Critical Infrastructures: Background, Policy, and Implementation
LIBRARY OF CONGRESS WASHINGTON DC CONGRESSIONAL RESEARCH SERVICE
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The nations health, wealth, and security rely on the production and distribution of certain goods and services. The array of physical assets, functions, and systems across which these goods and services move are called critical infrastructures e.g., electricity, the power plants that generate it, and the electric grid upon which it is distributed. The national security community has been concerned for sometime about the vulnerability of critical infrastructure to both physical and cyber attack. In May 1998, President Clinton released Presidential Decision Directive No. 63. The Directive set up groups within the federal government to develop and implement plans that would protect government-operated infrastructures and called for a dialogue between government and the private sector to develop a National Infrastructure Assurance Plan that would protect all of the nations critical infrastructures by the year 2003. The Bush Administration released Executive Order 13228, signed October 8, 2001, establishing the Office of Homeland Security. Among its duties, the Office shall coordinate efforts to protect the United States and its critical infrastructure from the consequences of terrorist attacks. In December 2003, the Bush Administration released Homeland Security Presidential Directive 7, reiterating and expanding upon infrastructure protection policy and responsibilities. In June 2006, the Bush Administration released its National Infrastructure Protection Plan. This report discusses in more detail the evolution of a national critical infrastructure policy and the institutional structures established to implement it. The report highlights five issues of Congressional concern identifying critical assets assessing vulnerabilities allocating resources information sharing and, regulation.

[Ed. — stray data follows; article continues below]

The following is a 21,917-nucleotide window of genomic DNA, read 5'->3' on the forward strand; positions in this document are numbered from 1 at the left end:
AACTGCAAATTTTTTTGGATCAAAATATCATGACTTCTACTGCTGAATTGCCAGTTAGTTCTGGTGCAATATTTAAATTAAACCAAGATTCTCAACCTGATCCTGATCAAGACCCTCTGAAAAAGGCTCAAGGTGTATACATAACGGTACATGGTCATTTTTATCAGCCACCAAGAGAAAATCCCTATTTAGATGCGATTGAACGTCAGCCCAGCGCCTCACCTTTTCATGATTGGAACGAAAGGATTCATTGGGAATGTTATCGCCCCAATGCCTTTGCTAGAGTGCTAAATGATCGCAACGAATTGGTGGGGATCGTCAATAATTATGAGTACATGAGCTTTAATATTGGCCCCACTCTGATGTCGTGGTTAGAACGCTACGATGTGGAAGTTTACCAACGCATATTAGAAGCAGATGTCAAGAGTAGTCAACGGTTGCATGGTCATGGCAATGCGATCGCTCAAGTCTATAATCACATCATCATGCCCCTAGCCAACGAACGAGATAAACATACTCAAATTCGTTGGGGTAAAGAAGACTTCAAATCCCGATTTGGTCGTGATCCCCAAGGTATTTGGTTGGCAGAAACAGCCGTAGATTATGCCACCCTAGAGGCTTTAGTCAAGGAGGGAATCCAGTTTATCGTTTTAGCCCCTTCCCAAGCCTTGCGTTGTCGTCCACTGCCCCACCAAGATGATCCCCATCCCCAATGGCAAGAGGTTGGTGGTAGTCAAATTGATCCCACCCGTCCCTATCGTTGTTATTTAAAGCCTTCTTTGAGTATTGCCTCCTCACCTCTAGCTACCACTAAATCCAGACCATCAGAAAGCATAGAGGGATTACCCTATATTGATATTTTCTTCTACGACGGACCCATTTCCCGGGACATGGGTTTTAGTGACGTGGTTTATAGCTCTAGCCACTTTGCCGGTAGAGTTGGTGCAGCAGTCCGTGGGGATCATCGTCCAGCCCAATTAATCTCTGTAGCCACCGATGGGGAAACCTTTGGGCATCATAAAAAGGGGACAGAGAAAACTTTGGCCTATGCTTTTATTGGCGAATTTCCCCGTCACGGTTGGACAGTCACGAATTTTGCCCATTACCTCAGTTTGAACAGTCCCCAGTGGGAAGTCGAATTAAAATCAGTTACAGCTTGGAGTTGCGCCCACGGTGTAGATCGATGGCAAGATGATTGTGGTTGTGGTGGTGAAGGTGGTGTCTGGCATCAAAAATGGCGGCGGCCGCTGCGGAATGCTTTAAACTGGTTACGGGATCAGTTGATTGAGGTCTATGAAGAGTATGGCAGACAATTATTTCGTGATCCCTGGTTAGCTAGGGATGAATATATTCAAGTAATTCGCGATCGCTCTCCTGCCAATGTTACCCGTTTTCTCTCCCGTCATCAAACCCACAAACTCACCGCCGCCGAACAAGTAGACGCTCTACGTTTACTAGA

- Civil Engineering
- Civil Defense
- Electric Power Production and Distribution
- Radio Communications